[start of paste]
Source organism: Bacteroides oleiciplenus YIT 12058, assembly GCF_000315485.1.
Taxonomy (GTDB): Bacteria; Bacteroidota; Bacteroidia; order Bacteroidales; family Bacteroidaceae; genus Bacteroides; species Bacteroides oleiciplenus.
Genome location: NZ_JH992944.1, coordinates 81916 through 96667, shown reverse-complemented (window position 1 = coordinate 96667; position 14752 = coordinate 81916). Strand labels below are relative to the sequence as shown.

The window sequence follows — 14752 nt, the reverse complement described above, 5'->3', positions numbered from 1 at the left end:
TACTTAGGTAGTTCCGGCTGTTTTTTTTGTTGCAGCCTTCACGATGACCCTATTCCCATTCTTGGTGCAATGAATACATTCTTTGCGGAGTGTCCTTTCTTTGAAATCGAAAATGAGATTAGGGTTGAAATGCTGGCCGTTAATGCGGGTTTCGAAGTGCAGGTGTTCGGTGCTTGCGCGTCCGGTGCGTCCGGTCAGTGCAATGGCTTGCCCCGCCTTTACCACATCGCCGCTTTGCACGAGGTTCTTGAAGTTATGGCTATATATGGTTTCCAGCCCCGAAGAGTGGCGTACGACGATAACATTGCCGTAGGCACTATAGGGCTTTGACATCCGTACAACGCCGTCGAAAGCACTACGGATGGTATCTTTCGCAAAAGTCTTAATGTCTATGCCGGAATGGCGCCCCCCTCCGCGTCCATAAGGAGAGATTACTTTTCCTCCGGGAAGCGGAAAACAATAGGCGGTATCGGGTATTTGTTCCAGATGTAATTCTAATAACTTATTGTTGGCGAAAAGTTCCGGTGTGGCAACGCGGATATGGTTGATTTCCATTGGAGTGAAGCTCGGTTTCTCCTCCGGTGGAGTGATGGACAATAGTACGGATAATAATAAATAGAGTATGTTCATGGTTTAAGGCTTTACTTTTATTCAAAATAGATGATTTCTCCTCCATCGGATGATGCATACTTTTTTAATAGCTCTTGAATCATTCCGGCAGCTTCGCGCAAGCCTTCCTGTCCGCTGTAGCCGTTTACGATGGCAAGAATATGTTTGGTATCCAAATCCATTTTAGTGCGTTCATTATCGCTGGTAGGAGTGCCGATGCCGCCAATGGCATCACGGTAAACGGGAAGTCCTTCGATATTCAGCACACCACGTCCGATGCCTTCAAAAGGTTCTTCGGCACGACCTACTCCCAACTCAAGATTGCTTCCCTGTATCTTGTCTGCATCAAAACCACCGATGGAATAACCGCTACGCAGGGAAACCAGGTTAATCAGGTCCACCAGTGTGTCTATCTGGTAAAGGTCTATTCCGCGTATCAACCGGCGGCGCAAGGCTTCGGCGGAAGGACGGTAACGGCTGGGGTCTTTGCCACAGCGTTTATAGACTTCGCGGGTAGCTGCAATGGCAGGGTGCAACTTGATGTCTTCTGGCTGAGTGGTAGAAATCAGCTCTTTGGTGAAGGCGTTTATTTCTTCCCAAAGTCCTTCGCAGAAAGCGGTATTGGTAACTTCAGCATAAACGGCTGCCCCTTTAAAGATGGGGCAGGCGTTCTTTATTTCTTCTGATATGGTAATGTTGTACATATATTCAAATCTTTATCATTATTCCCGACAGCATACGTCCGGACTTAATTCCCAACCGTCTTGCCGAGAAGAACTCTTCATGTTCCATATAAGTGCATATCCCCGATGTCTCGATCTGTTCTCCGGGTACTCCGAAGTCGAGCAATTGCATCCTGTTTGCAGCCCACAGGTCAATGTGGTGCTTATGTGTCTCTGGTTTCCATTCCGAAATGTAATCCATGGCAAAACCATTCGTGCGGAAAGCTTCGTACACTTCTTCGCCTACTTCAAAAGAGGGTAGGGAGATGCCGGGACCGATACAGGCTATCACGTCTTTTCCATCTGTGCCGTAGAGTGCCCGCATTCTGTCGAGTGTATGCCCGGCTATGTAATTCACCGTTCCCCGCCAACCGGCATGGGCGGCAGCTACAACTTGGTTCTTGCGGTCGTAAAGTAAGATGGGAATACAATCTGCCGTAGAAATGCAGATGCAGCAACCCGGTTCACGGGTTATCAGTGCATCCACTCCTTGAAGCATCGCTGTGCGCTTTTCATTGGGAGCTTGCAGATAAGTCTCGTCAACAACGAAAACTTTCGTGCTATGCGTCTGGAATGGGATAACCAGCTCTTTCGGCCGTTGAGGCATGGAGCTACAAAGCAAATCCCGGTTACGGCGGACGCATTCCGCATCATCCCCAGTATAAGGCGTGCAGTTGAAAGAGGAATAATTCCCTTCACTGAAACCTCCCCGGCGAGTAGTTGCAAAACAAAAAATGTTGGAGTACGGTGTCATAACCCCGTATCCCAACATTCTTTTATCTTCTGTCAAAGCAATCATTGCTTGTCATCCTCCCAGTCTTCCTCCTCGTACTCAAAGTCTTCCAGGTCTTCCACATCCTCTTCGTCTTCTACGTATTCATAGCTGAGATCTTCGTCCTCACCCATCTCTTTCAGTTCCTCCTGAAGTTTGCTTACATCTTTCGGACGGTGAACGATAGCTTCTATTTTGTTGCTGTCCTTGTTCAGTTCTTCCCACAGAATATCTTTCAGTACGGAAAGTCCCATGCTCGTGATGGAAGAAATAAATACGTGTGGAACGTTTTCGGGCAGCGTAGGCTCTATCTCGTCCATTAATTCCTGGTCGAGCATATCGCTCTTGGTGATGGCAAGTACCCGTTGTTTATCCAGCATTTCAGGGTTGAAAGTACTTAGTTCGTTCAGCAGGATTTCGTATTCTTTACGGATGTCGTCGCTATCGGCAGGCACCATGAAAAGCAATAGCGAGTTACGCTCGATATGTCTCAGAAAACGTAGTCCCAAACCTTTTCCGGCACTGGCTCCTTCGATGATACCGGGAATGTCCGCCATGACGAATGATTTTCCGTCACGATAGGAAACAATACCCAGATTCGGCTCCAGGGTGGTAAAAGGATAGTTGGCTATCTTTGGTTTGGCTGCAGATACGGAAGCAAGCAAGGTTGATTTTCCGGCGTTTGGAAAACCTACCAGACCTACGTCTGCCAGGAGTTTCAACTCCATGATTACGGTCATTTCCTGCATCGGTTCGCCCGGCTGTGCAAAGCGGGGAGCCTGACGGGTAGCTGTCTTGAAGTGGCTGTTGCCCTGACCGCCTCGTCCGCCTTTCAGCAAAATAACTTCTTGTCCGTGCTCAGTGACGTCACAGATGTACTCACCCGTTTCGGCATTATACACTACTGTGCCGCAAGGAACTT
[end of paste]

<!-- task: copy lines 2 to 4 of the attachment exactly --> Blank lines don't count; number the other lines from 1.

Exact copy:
Taxonomy (GTDB): Bacteria; Bacteroidota; Bacteroidia; order Bacteroidales; family Bacteroidaceae; genus Bacteroides; species Bacteroides oleiciplenus.
Genome location: NZ_JH992944.1, coordinates 81916 through 96667, shown reverse-complemented (window position 1 = coordinate 96667; position 14752 = coordinate 81916). Strand labels below are relative to the sequence as shown.

The window sequence follows — 14752 nt, the reverse complement described above, 5'->3', positions numbered from 1 at the left end: